The Best And Worst Ways To Clean Up Post-Sex: From Your Vagina To Your Toys

July 15, 2019  |  

portrait of a young couple in a bathtub

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We’ve all been warned about the importance of cleaning yourself up after sex: urinate, wipe yourself down real quick and call it a night; but who hasn’t found themselves in a position after doing the deed where you’re too tired or too caught in the moment to get out of bed to tidy up? I know I’ve been there.

We may find ourselves lax when it comes to our post-sex hygiene from time to time, but according to the experts, it’s still important to do some light cleansing in order to avoid infections and to keep bacteria from being immersed in all sorts of crevices. We talked to OB/GYN Lakeisha Richardson about the proper protocol for caring for not only your body, but also everything else involved in the type of sexual activity you’re having, including sex toys, pubic hair and your sheets.

The Best Way to Clean Your Vagina Post-Sex

“It is self-cleaning, but I do recommend that you at least use a warm towel with soap and water or maybe a sensitive Vagisil after intercourse. When you don’t, of course, you can disrupt the vaginal pH, especially for women who have recurring UTIs and bacterial infections. You are going to increase your risk of having problems afterward, especially if you’re using sex toys, vaginal lubricants, flavored lubricants, or you’re spicing things up and use honey or household products.”

How to Go About Cleaning When You’re Trying to Conceive

“If you’re trying to conceive, you want to make sure that you keep the area nice and clean. I definitely recommend that you don’t use any products during sexual relations because you don’t want the semen or the vaginal area to become infected.”

The Protocol for Cleaning Toys Used During Sex

“Any brand of sex toy cleaner is definitely a must for sex toys, and they need to be cleaned after every single use. So warm water, sex toy cleaner and then you need to lay it out and let it air dry before you put it back up.”

Douching?

“That’s an absolute no-no. The vaginal area is self-cleaning, so really, what we’re just trying to do is wipe off any products that may have been used. The vagina will self-clean itself. But the other side to this is, say if there is an infection already present, whether it’s an STI or a bacterial or yeast [infection], if you douche, it’s going to squirt whatever that infection present is inside the uterus. You’re going to take a vaginal infection and make it a pelvic infection. Even if there’s semen present, it will get absorbed by the vaginal walls or it will work its way back out, but douching is a no from most OB/GYNs.”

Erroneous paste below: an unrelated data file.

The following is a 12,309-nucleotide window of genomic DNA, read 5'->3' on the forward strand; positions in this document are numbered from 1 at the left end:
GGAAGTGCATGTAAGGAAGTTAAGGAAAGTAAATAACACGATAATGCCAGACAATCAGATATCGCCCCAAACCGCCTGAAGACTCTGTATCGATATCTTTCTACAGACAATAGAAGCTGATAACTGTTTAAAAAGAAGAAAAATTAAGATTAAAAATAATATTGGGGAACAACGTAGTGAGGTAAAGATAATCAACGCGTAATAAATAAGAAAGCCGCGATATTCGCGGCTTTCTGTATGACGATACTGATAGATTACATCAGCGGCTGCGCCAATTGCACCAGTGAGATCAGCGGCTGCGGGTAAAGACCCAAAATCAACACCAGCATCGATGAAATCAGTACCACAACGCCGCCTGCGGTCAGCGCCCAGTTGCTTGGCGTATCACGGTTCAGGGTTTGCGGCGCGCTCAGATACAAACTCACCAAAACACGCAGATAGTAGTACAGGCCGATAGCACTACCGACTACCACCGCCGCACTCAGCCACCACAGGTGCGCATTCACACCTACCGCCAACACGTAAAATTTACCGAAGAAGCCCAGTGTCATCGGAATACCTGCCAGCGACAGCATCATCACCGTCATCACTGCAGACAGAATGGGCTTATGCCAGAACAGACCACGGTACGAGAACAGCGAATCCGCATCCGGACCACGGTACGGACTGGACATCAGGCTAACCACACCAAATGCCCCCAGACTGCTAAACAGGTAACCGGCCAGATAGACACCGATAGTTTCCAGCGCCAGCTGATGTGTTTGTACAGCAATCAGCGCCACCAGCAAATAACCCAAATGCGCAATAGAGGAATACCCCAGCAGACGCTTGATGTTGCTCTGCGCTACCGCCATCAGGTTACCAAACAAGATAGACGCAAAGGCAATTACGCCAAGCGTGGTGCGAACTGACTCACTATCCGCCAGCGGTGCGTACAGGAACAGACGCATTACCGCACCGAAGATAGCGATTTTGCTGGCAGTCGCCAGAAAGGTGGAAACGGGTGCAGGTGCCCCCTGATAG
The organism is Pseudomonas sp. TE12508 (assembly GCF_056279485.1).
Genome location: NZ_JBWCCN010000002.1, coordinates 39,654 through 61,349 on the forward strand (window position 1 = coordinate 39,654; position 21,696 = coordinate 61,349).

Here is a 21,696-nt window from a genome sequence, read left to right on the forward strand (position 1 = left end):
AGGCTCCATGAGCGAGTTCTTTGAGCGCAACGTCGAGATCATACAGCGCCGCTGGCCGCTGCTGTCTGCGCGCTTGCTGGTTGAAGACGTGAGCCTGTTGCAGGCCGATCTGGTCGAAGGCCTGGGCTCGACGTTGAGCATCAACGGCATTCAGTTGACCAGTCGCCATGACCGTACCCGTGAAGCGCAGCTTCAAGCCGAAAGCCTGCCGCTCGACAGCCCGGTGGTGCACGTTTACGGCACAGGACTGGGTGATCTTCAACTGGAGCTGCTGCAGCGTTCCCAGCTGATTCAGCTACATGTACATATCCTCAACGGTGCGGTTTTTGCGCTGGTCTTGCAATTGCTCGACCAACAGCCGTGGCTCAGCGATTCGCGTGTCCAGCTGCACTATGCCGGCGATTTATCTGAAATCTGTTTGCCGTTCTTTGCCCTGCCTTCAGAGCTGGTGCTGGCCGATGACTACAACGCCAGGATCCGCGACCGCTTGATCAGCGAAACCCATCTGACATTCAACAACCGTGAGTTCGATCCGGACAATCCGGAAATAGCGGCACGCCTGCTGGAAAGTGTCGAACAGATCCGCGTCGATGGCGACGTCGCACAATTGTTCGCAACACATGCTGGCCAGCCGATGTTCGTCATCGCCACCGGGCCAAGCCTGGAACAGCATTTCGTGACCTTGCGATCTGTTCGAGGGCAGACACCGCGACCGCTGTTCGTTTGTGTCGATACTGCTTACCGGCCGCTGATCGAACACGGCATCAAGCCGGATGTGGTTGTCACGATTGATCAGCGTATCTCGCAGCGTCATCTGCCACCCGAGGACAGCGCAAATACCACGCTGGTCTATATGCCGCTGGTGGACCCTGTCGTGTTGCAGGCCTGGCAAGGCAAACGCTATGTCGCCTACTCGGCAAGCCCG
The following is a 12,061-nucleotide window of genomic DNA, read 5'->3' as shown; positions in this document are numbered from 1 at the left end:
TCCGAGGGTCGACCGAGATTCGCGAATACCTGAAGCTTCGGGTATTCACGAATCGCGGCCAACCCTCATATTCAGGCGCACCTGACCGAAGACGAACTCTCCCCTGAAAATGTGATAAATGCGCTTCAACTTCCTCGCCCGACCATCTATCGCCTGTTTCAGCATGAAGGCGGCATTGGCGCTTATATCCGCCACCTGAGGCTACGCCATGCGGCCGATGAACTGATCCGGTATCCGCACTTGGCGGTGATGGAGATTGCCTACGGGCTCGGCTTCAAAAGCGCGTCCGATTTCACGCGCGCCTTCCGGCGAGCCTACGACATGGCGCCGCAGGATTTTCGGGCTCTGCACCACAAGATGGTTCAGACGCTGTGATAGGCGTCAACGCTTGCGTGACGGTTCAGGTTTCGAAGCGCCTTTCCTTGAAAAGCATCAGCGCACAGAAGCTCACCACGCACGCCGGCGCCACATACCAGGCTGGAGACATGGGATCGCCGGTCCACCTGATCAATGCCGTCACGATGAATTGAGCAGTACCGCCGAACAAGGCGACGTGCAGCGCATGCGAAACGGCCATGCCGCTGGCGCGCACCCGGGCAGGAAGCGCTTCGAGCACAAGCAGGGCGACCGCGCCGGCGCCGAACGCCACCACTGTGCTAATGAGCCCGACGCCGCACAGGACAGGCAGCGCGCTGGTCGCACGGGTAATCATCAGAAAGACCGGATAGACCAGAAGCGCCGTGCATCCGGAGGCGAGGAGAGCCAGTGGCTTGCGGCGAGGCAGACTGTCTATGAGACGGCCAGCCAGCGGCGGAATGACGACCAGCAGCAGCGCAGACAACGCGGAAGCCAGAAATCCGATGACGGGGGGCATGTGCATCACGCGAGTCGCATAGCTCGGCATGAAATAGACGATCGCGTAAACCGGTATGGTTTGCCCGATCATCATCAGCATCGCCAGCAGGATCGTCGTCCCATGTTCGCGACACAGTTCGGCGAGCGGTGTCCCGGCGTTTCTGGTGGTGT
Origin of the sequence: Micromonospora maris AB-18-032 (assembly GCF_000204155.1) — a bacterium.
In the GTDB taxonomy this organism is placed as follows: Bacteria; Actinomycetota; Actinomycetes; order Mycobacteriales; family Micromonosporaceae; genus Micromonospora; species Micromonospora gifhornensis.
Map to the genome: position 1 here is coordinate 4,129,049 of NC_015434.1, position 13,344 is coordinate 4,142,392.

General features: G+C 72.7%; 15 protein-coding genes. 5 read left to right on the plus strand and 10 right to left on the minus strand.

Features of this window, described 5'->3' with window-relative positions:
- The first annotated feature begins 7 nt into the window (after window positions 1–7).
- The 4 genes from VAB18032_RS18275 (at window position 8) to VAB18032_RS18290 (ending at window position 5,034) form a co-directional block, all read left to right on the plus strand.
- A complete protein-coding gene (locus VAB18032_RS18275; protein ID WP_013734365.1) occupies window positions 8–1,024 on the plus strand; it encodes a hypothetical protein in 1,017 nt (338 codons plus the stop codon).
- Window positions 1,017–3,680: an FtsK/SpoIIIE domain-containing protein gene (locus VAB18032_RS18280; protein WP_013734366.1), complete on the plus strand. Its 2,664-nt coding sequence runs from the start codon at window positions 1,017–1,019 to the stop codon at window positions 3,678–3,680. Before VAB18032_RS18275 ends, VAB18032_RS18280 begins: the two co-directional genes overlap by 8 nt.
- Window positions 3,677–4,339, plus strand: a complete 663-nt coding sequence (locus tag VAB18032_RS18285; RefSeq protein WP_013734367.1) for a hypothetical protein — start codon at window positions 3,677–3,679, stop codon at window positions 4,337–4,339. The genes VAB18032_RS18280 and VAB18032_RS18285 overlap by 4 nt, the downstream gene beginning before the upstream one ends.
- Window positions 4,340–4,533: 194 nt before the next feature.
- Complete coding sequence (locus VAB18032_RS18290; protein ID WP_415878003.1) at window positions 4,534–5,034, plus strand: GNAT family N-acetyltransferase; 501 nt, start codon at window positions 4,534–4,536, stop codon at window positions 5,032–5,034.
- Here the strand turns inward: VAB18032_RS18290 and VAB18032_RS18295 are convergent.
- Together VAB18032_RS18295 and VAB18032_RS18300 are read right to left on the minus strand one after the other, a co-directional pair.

Why Any Cleansers You Use Should Be All-Natural and Fragrance-Free

“If you want to use a wipe or a soap, definitely go with something that’s natural or organic or that specifically says it’s paraben-free. You don’t want any harsh chemicals in that area because again, you’re going to disrupt the pH and you can also make yourself have vaginitis and leave the area red or swollen or irritated. You definitely want to use something that’s sensitive. I really like Vagisil sensitive wash for external use only, or something that definitely doesn’t have any harsh chemicals.

A lot of women like to use something with a fragrance and they think it will make them smell better, but I tend to tell patients to stay away from scented products. Even scented panty liners — anything scented, that scent or fragrance can bring with it a harsh chemical. You don’t need anything scented because you need to use something clean and natural, just a mild wash.”

The Smartest Way to Scrub the Space Where You Just Had Sex

“Of the ninety percent of Americans [going to sleep where they had sex], who’s going to change their sheets every single night? You can always use a towel or use a second sheet to put under you, that way you can take that one and throw it in the washer and then sleep on fresh sheets. If not though, just make sure you’re washing them on a regular basis, maybe mid-week depending on how sexually active you are.”

Primping Pubic Hair to Keep Your Privates Pristine

“There’s no medical reason to keep pubic hair low. If you like full hair, that’s perfectly fine, but you have to know that the longer and thicker the hair is, the more likely it is to retain odor and blood when the menstrual cycle is on, so you have to be very particular about cleaning the hair. Even semen sometimes, lots of stuff can get caught in the hair the thicker it is, so you just have to make sure that your personal hygiene is a bit better. Make sure that you’re scrubbing, and you definitely have to look to make sure that there’s nothing caught in the hair to keep that area clean.

Overall, you just want to make sure your personal hygiene regimen is a little bit more tedious the more hair you have.”

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